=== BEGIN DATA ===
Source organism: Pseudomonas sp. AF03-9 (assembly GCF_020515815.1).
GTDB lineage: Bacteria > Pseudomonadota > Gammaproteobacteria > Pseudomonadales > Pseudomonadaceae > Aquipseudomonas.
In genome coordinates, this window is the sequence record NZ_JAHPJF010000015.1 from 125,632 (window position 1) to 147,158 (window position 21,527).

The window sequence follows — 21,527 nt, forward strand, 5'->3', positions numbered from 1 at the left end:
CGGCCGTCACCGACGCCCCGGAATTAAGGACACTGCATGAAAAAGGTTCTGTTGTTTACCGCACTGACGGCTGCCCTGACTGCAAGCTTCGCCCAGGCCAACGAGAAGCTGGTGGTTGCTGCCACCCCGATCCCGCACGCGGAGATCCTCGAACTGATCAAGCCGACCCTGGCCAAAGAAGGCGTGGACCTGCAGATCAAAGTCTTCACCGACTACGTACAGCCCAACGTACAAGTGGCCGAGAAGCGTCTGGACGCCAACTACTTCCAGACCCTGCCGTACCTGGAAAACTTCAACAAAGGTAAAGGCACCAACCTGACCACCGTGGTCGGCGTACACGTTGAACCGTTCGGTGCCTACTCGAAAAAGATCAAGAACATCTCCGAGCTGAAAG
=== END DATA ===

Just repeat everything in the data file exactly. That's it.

Source organism: Pseudomonas sp. AF03-9 (assembly GCF_020515815.1).
GTDB lineage: Bacteria > Pseudomonadota > Gammaproteobacteria > Pseudomonadales > Pseudomonadaceae > Aquipseudomonas.
In genome coordinates, this window is the sequence record NZ_JAHPJF010000015.1 from 125,632 (window position 1) to 147,158 (window position 21,527).

The window sequence follows — 21,527 nt, forward strand, 5'->3', positions numbered from 1 at the left end:
CGGCCGTCACCGACGCCCCGGAATTAAGGACACTGCATGAAAAAGGTTCTGTTGTTTACCGCACTGACGGCTGCCCTGACTGCAAGCTTCGCCCAGGCCAACGAGAAGCTGGTGGTTGCTGCCACCCCGATCCCGCACGCGGAGATCCTCGAACTGATCAAGCCGACCCTGGCCAAAGAAGGCGTGGACCTGCAGATCAAAGTCTTCACCGACTACGTACAGCCCAACGTACAAGTGGCCGAGAAGCGTCTGGACGCCAACTACTTCCAGACCCTGCCGTACCTGGAAAACTTCAACAAAGGTAAAGGCACCAACCTGACCACCGTGGTCGGCGTACACGTTGAACCGTTCGGTGCCTACTCGAAAAAGATCAAGAACATCTCCGAGCTGAAAG